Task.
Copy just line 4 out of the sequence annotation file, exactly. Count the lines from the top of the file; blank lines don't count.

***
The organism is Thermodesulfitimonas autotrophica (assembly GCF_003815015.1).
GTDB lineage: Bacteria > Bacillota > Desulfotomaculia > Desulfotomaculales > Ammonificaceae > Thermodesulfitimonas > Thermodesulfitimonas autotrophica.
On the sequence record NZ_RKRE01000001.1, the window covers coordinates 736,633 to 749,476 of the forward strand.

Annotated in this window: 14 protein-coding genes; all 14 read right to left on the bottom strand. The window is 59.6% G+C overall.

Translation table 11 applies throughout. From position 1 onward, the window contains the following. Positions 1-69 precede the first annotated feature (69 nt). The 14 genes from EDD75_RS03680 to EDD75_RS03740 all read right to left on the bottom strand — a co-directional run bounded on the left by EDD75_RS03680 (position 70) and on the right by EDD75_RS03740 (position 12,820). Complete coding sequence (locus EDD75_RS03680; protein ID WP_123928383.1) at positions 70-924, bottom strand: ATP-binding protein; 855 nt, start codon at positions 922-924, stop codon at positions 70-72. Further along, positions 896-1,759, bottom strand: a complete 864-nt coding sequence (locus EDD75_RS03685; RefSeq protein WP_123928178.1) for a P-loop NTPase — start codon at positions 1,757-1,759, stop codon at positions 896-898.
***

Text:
Annotated in this window: 14 protein-coding genes; all 14 read right to left on the bottom strand. The window is 59.6% G+C overall.